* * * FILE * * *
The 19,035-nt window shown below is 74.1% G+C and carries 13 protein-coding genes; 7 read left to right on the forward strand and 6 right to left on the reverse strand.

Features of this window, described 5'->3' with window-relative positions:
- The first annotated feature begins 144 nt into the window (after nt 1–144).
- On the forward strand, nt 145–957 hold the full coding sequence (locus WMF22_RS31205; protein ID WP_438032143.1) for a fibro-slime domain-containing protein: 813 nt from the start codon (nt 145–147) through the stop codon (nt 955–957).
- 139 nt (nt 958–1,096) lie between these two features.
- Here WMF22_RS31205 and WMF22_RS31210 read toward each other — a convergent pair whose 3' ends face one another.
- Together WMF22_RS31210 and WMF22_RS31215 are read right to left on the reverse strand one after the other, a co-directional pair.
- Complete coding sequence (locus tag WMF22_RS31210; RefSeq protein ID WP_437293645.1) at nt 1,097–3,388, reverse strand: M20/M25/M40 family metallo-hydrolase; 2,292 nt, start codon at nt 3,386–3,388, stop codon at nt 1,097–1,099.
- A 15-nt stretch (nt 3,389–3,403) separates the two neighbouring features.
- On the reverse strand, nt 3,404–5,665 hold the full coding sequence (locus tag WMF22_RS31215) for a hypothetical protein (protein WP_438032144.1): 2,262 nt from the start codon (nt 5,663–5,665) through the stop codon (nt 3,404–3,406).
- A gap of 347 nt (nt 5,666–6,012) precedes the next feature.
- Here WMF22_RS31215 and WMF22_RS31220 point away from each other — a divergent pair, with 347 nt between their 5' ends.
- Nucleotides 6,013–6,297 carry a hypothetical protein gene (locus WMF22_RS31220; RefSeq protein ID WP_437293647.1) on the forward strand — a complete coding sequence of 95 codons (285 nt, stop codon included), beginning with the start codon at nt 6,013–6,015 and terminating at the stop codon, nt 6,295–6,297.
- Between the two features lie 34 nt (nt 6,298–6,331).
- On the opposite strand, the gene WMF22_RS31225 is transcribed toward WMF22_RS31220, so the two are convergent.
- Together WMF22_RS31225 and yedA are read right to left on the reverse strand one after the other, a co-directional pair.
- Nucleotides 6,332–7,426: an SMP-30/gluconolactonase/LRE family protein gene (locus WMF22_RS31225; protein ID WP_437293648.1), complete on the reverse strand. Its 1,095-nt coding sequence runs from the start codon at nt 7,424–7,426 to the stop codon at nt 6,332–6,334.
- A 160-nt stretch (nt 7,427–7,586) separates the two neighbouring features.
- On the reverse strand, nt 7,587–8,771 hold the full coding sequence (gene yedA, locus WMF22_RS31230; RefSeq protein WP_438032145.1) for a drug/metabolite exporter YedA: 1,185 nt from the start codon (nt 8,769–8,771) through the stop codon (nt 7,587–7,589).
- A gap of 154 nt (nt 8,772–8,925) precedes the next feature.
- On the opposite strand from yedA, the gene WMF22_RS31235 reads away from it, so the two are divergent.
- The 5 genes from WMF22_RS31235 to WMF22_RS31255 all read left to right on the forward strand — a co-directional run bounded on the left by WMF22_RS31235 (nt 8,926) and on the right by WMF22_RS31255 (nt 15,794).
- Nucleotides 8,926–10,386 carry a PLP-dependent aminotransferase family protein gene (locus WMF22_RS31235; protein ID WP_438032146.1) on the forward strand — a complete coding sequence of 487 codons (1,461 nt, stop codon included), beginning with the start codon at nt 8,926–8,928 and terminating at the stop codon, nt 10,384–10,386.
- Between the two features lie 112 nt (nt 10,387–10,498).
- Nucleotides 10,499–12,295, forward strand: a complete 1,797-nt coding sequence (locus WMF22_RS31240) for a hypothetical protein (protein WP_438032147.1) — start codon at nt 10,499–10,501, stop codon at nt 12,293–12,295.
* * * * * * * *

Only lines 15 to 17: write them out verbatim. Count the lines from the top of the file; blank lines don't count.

- On the opposite strand, the gene WMF22_RS31225 is transcribed toward WMF22_RS31220, so the two are convergent.
- Together WMF22_RS31225 and yedA are read right to left on the reverse strand one after the other, a co-directional pair.
- Nucleotides 6,332–7,426: an SMP-30/gluconolactonase/LRE family protein gene (locus WMF22_RS31225; protein ID WP_437293648.1), complete on the reverse strand. Its 1,095-nt coding sequence runs from the start codon at nt 7,424–7,426 to the stop codon at nt 6,332–6,334.